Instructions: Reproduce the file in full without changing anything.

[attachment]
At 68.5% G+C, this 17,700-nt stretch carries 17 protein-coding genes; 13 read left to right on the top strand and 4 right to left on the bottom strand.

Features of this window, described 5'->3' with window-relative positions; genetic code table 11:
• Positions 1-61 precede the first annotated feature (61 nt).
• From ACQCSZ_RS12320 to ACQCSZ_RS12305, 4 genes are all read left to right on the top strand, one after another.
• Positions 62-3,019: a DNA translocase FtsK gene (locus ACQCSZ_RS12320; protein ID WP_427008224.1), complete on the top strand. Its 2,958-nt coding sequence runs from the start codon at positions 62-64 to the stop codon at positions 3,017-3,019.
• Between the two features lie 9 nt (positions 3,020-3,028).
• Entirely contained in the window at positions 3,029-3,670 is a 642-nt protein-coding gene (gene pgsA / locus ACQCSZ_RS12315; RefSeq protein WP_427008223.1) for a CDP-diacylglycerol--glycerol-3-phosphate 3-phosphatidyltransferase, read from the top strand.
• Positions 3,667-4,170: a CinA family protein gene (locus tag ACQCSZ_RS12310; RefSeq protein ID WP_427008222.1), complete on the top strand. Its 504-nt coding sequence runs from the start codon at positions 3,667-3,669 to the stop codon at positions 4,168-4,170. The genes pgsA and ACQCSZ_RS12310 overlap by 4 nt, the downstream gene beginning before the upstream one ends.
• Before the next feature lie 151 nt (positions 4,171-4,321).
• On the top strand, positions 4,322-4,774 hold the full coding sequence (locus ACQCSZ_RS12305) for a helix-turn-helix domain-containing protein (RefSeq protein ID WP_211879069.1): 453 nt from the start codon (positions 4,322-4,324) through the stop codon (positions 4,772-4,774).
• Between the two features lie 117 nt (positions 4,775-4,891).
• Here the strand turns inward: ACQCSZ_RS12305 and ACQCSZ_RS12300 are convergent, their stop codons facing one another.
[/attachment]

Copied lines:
At 68.5% G+C, this 17,700-nt stretch carries 17 protein-coding genes; 13 read left to right on the top strand and 4 right to left on the bottom strand.

Features of this window, described 5'->3' with window-relative positions; genetic code table 11:
• Positions 1-61 precede the first annotated feature (61 nt).
• From ACQCSZ_RS12320 to ACQCSZ_RS12305, 4 genes are all read left to right on the top strand, one after another.
• Positions 62-3,019: a DNA translocase FtsK gene (locus ACQCSZ_RS12320; protein ID WP_427008224.1), complete on the top strand. Its 2,958-nt coding sequence runs from the start codon at positions 62-64 to the stop codon at positions 3,017-3,019.
• Between the two features lie 9 nt (positions 3,020-3,028).
• Entirely contained in the window at positions 3,029-3,670 is a 642-nt protein-coding gene (gene pgsA / locus ACQCSZ_RS12315; RefSeq protein WP_427008223.1) for a CDP-diacylglycerol--glycerol-3-phosphate 3-phosphatidyltransferase, read from the top strand.
• Positions 3,667-4,170: a CinA family protein gene (locus tag ACQCSZ_RS12310; RefSeq protein ID WP_427008222.1), complete on the top strand. Its 504-nt coding sequence runs from the start codon at positions 3,667-3,669 to the stop codon at positions 4,168-4,170. The genes pgsA and ACQCSZ_RS12310 overlap by 4 nt, the downstream gene beginning before the upstream one ends.
• Before the next feature lie 151 nt (positions 4,171-4,321).
• On the top strand, positions 4,322-4,774 hold the full coding sequence (locus ACQCSZ_RS12305) for a helix-turn-helix domain-containing protein (RefSeq protein ID WP_211879069.1): 453 nt from the start codon (positions 4,322-4,324) through the stop codon (positions 4,772-4,774).
• Between the two features lie 117 nt (positions 4,775-4,891).
• Here the strand turns inward: ACQCSZ_RS12305 and ACQCSZ_RS12300 are convergent, their stop codons facing one another.